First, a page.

Buying An EV? Here Is How Your Electric Bill Will Change

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If you’re buying an EV, it is easy to predict how much electricity you will use and how much it will cost you. Here are the facts.

One myth EV advocates perpetuate is that EVs don’t use much electricity. On a forum recently, EV owners were discussing the amount of electricity they use since buying their EV. One participant who was not yet an owner posted that “EVs use a trivial amount of electricity.”

That is far from the case. In fact, those who already have efficient homes can easily see their electricity usage double when an EV is added to the household.

My 1,960 square foot home serves as a great example. My electricity provider sends me monthly updates on my usage. I’ve had an energy audit performed by my provider (free, by the way), and they verified my house was as energy efficient as it could be.

What makes my home a little unusual for New England is that I use a super-high-efficiency heat pump to warm my home for part of the winter. That reduces the amount of oil I burn, but it raises my electricity usage by about 10 to 20%. My stove and oven are also electric, further pushing my electricity usage up. Look at your own electricity bill to see your usage.


Now that you have an energy usage baseline, let’s calculate how much more electricity you will use after you new EV arrives. First, go to FuelEconomy.Gov and look up the one you are considering buying. Here, we’ll compare the all-new Chevy Bolt and Tesla P100D.

The Bolt is the most modern EV on the market, and it has the longest range of any affordable battery-electric vehicle – ever.  The Tesla P100D is the hot-rod model you hear about beating other supercars in drag races. EVs do not all have the same energy usage per mile, and why should they? Bigger, heavier, higher-performance vehicles use more power to move around. It doesn’t matter if they are electric or gas-operated.

The EPA has kindly figured out how much energy EVs use per mile, and it lists the usage in the area shown marked by the red arrows above.  As you can see, the Tesla uses much more energy than the Bolt, about 40% more (what a glutton!). Either way, the efficiency is actually quite good by comparison most mainstream cars. Just don’t compare the efficiency of a battery-electric vehicle to a car like the Prius Prime or you will be in for quite a shock.

Related – Now That Bolt Is Here, Who Buys Any Other Affordable EV?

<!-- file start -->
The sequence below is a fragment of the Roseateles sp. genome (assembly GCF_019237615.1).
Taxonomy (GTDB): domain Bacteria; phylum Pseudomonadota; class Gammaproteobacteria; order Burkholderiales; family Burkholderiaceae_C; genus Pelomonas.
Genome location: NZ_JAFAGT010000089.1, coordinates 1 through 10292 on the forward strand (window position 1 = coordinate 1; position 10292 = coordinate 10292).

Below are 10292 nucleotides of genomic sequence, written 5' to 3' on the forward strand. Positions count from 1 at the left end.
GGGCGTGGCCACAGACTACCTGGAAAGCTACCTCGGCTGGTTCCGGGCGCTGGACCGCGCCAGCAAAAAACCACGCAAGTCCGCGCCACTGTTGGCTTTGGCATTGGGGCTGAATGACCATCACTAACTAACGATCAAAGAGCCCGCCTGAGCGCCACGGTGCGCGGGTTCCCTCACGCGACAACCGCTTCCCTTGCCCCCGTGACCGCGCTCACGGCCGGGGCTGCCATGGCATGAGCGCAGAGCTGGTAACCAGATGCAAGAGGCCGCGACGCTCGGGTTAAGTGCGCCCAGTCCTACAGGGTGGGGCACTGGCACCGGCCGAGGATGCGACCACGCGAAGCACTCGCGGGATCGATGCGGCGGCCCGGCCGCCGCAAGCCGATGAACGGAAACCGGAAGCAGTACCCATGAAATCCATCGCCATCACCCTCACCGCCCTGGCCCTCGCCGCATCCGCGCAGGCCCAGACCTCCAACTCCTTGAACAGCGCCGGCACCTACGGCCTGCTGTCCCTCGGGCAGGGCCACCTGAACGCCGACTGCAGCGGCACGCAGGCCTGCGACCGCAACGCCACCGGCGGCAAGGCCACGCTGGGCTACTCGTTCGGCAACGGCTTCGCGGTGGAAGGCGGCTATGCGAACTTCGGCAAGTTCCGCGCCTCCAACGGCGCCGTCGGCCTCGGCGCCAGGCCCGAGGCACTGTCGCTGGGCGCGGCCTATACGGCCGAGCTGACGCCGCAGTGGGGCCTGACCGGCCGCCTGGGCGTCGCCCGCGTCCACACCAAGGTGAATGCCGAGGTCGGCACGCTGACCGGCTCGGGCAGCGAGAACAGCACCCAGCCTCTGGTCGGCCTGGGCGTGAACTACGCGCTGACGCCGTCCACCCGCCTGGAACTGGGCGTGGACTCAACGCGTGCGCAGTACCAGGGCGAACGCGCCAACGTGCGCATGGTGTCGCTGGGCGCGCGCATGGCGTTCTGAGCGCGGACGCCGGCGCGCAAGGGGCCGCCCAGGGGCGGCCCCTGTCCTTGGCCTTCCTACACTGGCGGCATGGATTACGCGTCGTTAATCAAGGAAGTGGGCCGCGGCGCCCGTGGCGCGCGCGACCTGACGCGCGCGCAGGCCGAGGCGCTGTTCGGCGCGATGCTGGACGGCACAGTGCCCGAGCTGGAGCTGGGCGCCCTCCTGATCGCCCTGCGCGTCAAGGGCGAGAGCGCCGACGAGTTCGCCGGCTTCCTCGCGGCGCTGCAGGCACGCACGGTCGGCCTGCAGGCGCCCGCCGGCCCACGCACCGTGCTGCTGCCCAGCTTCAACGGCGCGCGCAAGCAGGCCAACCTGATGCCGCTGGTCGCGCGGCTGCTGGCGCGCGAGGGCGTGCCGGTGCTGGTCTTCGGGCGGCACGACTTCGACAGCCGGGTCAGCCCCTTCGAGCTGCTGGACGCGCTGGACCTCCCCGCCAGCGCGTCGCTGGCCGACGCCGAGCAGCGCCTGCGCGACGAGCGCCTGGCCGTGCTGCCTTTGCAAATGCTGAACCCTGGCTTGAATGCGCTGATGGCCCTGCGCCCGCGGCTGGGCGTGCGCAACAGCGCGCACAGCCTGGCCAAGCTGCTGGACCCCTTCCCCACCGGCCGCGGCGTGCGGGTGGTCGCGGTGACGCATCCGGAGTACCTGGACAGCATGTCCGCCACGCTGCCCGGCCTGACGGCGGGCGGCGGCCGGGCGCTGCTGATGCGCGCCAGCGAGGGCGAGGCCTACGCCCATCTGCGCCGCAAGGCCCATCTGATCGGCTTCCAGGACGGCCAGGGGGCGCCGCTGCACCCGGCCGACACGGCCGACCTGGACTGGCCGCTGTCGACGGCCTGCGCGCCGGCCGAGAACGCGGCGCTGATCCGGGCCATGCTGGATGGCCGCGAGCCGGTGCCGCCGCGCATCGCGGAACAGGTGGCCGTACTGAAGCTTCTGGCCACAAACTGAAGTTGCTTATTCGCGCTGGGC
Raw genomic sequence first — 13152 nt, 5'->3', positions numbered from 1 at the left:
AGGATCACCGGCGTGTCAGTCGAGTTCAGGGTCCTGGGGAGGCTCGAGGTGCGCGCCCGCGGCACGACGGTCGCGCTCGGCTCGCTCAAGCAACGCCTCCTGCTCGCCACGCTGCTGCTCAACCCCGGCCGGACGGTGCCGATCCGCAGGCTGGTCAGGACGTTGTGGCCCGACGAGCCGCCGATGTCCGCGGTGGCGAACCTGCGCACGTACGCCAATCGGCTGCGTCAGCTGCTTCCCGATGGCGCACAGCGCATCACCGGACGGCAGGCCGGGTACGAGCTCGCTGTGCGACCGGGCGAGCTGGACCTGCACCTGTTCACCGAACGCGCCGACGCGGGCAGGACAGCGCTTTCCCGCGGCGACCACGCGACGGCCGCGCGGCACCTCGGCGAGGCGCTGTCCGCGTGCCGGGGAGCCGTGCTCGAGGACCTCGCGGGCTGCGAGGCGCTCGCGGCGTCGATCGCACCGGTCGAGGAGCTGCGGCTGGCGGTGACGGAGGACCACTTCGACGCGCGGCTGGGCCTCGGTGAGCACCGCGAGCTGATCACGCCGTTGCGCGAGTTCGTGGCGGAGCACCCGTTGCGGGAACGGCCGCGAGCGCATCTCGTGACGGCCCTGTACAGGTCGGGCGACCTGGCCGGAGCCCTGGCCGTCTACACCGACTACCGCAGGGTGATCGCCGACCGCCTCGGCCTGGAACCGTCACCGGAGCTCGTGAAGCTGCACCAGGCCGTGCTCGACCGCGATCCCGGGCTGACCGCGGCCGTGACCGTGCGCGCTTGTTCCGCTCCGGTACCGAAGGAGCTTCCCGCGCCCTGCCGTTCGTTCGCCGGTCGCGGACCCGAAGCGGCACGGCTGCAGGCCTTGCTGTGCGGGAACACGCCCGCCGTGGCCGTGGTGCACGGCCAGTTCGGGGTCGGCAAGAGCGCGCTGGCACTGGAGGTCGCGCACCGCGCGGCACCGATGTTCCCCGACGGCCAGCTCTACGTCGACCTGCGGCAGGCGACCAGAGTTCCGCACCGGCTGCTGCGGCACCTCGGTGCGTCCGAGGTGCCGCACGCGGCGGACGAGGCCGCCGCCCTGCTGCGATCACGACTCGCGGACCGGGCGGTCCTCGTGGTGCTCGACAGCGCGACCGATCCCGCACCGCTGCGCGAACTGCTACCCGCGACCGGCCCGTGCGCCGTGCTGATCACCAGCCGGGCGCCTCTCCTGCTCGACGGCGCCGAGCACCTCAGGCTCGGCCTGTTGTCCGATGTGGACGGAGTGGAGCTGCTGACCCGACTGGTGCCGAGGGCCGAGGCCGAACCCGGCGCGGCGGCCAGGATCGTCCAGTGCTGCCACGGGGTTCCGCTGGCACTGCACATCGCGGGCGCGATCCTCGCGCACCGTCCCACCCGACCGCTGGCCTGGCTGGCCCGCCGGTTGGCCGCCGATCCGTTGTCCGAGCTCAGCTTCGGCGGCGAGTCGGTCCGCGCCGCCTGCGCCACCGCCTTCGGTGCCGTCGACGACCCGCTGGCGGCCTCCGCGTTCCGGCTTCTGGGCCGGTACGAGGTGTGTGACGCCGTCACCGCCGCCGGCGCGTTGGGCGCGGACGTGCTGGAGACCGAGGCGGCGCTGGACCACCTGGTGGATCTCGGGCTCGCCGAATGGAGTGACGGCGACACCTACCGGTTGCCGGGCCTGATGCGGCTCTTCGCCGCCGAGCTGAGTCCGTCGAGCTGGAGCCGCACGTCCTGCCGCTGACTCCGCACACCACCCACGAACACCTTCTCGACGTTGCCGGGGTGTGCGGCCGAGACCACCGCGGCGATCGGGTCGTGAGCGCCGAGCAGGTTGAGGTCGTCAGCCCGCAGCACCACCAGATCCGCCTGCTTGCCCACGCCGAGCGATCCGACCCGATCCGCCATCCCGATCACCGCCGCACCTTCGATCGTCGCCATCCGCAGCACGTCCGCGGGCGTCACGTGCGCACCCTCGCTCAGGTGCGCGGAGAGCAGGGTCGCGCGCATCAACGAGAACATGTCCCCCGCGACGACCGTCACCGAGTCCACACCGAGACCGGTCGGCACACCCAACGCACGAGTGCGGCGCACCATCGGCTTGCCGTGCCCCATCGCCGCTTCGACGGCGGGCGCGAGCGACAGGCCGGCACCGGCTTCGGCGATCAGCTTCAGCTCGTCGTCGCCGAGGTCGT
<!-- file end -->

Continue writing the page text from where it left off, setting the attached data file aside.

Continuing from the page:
The energy used per mile is shown as kWh/100 miles. That is pronounced kilowatt hours per 100 miles. Conveniently, your electric bill charges you by the kWh. Let’s first calculate how much electricity each EV uses. The EPA says that the average driver covers 15,000 miles per year, which is 1,250 miles per month. Your mileage may vary, of course, if you drive more or less.

– The Bolt driver uses 350 kWh per month of electricity.

– The Tesla Model S P100D driver uses 488 kWh of electricity.

Thus, if I added a Bolt to my household,  my electric bill will go from 566 kWh per month up to 916 kWh. That is a 56% increase. Were I lucky enough to add a Tesla P100D, my electricity would nearly double, to 1,054 kWh. Now that you know how much added electricity will be used it is easy to calculate what your monthly cost per mile will be. You simply need to know your electricity rate.

Mine has been about $0.20 per kWh lately (you most likely pay less). Thus, it would cost a user in my area $70 to operate the Bolt and about $98 to operate a Tesla Model S. That is without any special discounts from the electric utility, which are fairly common. Tesla owners who already have a Tesla enjoy free charging at Supercharger locations. That unlimited free charging ends January 15th for new owners, but Tesla is still throwing in a substantial monthly allotment. If a Supercharger is available where you live, bonus!

Electric vehicles are much less expensive per mile to operate than are mainstream gasoline-powered vehicles. However, they do dramatically increase your electricity bill. If you live where electricity is expensive during times like these when gasoline is relatively cheap, you may be surprised to find that hybrids can actually beat electric vehicles in cost per mile for energy.

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